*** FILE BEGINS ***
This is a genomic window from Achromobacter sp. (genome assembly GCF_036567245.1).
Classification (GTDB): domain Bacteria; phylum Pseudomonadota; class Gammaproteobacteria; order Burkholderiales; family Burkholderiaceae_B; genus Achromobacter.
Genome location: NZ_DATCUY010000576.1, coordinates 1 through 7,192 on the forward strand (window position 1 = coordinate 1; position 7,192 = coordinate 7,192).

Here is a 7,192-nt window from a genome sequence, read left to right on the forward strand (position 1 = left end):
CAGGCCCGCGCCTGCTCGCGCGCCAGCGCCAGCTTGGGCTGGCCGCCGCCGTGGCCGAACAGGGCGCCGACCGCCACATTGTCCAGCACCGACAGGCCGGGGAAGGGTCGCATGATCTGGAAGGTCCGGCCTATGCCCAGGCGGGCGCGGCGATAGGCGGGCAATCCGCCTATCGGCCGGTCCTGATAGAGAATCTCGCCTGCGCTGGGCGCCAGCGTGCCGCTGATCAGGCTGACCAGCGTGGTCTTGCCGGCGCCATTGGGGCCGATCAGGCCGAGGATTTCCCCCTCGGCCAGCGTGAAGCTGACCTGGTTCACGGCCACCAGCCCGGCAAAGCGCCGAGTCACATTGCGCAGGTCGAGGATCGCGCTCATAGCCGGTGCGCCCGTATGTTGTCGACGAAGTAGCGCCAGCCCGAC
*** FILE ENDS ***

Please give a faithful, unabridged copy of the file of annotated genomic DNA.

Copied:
This is a genomic window from Achromobacter sp. (genome assembly GCF_036567245.1).
Classification (GTDB): domain Bacteria; phylum Pseudomonadota; class Gammaproteobacteria; order Burkholderiales; family Burkholderiaceae_B; genus Achromobacter.
Genome location: NZ_DATCUY010000576.1, coordinates 1 through 7,192 on the forward strand (window position 1 = coordinate 1; position 7,192 = coordinate 7,192).

Here is a 7,192-nt window from a genome sequence, read left to right on the forward strand (position 1 = left end):
CAGGCCCGCGCCTGCTCGCGCGCCAGCGCCAGCTTGGGCTGGCCGCCGCCGTGGCCGAACAGGGCGCCGACCGCCACATTGTCCAGCACCGACAGGCCGGGGAAGGGTCGCATGATCTGGAAGGTCCGGCCTATGCCCAGGCGGGCGCGGCGATAGGCGGGCAATCCGCCTATCGGCCGGTCCTGATAGAGAATCTCGCCTGCGCTGGGCGCCAGCGTGCCGCTGATCAGGCTGACCAGCGTGGTCTTGCCGGCGCCATTGGGGCCGATCAGGCCGAGGATTTCCCCCTCGGCCAGCGTGAAGCTGACCTGGTTCACGGCCACCAGCCCGGCAAAGCGCCGAGTCACATTGCGCAGGTCGAGGATCGCGCTCATAGCCGGTGCGCCCGTATGTTGTCGACGAAGTAGCGCCAGCCCGAC